According to the standard, operator << yields an Undefined Behavior for a negative signed first operand.

**C++11 5.8.2**

```
The value of E1 << E2 is E1 left-shifted E2 bit positions; vacated bits are zero-
filled. If E1 has an unsigned type, the value of the result is E1 × 2 pow E2,
reduced modulo one more than the maximum value representable in the result type.
Otherwise, if E1 has a signed type and non-negative value, and E1 × 2 pow E2 is
representable in the result type, then that is the resulting value; otherwise,
the behavior is undefined
```

This is understandable as the layout of integers in memory is implementation defined.

**C++11 3.9.1.7**

```
this International Standard permits 2’s complement, 1’s complement and
signed magnitude representations for integral types.
```

On the other hand, the standard do not seem to define exactly what bitwise & | and ^ should do.

**C++11 5.11 Bitwise AND operator**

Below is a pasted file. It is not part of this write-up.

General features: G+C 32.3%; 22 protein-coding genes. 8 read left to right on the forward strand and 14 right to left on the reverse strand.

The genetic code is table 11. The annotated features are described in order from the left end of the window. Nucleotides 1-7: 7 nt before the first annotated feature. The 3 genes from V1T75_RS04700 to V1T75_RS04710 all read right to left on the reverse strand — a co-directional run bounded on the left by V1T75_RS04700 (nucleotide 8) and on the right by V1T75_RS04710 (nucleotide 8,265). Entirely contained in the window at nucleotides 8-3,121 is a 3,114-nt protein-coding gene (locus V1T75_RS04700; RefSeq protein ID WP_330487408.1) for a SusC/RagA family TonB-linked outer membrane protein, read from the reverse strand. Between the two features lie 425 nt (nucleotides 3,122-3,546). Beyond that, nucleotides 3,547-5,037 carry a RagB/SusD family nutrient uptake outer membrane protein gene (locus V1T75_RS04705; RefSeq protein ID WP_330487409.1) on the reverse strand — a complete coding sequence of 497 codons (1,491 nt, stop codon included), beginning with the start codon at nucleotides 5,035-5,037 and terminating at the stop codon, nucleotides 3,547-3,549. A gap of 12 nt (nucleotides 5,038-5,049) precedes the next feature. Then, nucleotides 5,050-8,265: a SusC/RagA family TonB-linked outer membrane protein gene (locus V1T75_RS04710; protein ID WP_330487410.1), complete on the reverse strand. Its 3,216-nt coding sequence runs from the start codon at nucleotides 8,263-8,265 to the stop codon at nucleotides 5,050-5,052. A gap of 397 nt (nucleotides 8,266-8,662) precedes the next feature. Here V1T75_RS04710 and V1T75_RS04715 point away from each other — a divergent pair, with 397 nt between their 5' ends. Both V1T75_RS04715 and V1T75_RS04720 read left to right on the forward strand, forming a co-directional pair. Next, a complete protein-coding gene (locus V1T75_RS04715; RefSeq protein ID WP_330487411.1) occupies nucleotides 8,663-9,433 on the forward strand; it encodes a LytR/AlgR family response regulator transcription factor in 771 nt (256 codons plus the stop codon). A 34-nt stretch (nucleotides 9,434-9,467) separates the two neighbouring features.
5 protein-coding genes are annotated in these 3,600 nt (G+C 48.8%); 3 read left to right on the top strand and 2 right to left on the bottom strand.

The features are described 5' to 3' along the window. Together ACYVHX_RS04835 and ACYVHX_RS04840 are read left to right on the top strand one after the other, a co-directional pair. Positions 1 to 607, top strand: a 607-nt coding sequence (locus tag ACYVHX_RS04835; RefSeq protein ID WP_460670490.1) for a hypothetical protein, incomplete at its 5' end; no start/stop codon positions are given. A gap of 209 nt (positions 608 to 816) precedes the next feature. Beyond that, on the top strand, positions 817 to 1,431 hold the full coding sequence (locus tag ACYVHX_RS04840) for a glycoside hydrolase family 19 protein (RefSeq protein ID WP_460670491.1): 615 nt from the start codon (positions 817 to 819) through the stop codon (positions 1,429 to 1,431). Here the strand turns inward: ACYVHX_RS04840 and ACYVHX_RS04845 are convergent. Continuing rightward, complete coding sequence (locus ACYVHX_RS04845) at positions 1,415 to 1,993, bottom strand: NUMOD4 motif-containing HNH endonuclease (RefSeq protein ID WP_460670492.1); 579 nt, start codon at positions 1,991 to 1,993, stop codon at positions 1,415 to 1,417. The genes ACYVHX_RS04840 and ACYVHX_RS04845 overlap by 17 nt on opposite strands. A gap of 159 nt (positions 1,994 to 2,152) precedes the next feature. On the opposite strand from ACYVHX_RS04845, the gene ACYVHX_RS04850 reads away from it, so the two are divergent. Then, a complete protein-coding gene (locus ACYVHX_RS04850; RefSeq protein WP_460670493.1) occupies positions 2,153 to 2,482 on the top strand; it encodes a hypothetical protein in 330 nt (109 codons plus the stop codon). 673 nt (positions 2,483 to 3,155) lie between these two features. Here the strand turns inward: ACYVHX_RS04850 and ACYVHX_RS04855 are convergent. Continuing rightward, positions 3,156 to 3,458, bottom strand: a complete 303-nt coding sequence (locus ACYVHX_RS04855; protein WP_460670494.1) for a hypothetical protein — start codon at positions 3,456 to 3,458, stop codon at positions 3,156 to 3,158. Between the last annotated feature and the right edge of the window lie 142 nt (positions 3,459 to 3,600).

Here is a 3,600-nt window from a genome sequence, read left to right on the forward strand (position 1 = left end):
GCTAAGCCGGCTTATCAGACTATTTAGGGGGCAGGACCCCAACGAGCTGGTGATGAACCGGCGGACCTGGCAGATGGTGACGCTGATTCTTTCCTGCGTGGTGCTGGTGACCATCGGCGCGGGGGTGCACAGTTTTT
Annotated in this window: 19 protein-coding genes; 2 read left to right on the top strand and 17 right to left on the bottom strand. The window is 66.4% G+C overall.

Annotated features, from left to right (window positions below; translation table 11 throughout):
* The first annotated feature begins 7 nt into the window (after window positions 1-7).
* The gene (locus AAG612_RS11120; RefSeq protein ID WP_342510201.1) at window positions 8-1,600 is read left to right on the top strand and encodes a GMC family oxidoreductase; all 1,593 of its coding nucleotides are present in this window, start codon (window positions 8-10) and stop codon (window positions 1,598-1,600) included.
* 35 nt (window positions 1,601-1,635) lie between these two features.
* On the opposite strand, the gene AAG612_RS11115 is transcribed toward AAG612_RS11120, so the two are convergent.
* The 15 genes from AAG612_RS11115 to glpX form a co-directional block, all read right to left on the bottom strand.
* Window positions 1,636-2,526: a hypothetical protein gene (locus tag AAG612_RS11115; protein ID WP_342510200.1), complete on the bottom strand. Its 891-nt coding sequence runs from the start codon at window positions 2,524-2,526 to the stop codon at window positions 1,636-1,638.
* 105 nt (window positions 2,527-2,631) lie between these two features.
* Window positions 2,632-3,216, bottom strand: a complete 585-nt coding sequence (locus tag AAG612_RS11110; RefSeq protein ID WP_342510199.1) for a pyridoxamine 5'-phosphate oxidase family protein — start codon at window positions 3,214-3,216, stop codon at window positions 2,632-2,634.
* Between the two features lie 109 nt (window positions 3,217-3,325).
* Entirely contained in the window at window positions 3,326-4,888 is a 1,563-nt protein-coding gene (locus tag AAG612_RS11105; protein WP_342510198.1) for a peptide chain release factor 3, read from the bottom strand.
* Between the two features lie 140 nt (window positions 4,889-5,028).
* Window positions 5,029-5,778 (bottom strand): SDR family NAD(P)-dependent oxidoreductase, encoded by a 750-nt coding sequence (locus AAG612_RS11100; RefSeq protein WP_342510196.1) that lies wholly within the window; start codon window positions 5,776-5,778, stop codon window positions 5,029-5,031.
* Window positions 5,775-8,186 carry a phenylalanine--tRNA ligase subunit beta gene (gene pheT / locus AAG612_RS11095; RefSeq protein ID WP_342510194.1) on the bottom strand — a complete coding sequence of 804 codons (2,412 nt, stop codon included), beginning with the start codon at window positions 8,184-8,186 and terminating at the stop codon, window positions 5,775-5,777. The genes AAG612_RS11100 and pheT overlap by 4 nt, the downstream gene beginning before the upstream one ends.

```
and-expression:
equality-expression
and-expression & equality-expression
1 The usual arithmetic conversions are performed; the result is the bitwise
AND function of the operands. The operator applies only to integral
or unscoped enumeration operands.
```

**C++11 5.12 Bitwise exclusive OR operator**

```
exclusive-or-expression:
and-expression
exclusive-or-expression ˆ and-expression
1 The usual arithmetic conversions are performed; the result is the bitwise
exclusive OR function of the operands. The operator applies only to integral
or unscoped enumeration operands.
```

**C++11 5.13 Bitwise inclusive OR operator**

```
inclusive-or-expression:
exclusive-or-expression
inclusive-or-expression | exclusive-or-expression
1 The usual arithmetic conversions are performed; the result is the bitwise
inclusive OR function of its operands. The operator applies only to integral
or unscoped enumeration operands.
```

The definition of those operators completely eludes me. Is it somewhere else in the standard ? Is the result implementation defined for signed integer ?

As an example let's look at this code:

```
signed char a=-1;
signed char b=3;
signed char c=a&b;
```

With 2's complement, a is 1111 1111, and b is 0000 0011. Finally c equals 0000 0011 (+3).

With 1's complement, a is 1111 1110, and b is 0000 0011. Does c equals 0000 0010 (+2) ?

With sign-magnitude, a is 1000 0001, and b is 0000 0011. Does c equals 0000 0001 (+1) ?

If you have access to platforms using 1's complement or sign-magnitude, what is the result on those platforms ?